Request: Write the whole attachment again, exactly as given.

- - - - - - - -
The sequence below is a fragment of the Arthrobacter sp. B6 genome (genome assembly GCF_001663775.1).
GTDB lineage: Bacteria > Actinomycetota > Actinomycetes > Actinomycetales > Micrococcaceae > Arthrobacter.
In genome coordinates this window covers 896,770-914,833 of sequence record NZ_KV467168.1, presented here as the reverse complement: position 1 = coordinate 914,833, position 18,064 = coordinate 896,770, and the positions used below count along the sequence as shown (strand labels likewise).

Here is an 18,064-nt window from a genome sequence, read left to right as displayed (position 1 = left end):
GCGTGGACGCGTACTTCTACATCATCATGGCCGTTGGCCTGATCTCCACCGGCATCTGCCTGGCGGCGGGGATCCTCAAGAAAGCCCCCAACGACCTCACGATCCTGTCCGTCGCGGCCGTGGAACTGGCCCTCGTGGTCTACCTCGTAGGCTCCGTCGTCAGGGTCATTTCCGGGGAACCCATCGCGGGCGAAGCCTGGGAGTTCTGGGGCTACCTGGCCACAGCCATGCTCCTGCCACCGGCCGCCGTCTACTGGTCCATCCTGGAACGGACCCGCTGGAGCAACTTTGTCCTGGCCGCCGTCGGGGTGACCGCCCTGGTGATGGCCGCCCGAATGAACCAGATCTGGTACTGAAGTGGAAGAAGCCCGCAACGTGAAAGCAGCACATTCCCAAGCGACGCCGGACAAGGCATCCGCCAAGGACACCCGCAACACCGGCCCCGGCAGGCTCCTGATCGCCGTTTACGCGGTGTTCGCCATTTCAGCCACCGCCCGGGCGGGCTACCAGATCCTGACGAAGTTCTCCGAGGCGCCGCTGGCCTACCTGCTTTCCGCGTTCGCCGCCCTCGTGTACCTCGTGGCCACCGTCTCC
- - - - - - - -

The sequence below is a fragment of the Arthrobacter sp. B6 genome (genome assembly GCF_001663775.1).
GTDB lineage: Bacteria > Actinomycetota > Actinomycetes > Actinomycetales > Micrococcaceae > Arthrobacter.
In genome coordinates this window covers 896,770-914,833 of sequence record NZ_KV467168.1, presented here as the reverse complement: position 1 = coordinate 914,833, position 18,064 = coordinate 896,770, and the positions used below count along the sequence as shown (strand labels likewise).

Here is an 18,064-nt window from a genome sequence, read left to right as displayed (position 1 = left end):
GCGTGGACGCGTACTTCTACATCATCATGGCCGTTGGCCTGATCTCCACCGGCATCTGCCTGGCGGCGGGGATCCTCAAGAAAGCCCCCAACGACCTCACGATCCTGTCCGTCGCGGCCGTGGAACTGGCCCTCGTGGTCTACCTCGTAGGCTCCGTCGTCAGGGTCATTTCCGGGGAACCCATCGCGGGCGAAGCCTGGGAGTTCTGGGGCTACCTGGCCACAGCCATGCTCCTGCCACCGGCCGCCGTCTACTGGTCCATCCTGGAACGGACCCGCTGGAGCAACTTTGTCCTGGCCGCCGTCGGGGTGACCGCCCTGGTGATGGCCGCCCGAATGAACCAGATCTGGTACTGAAGTGGAAGAAGCCCGCAACGTGAAAGCAGCACATTCCCAAGCGACGCCGGACAAGGCATCCGCCAAGGACACCCGCAACACCGGCCCCGGCAGGCTCCTGATCGCCGTTTACGCGGTGTTCGCCATTTCAGCCACCGCCCGGGCGGGCTACCAGATCCTGACGAAGTTCTCCGAGGCGCCGCTGGCCTACCTGCTTTCCGCGTTCGCCGCCCTCGTGTACCTCGTGGCCACCGTCTCC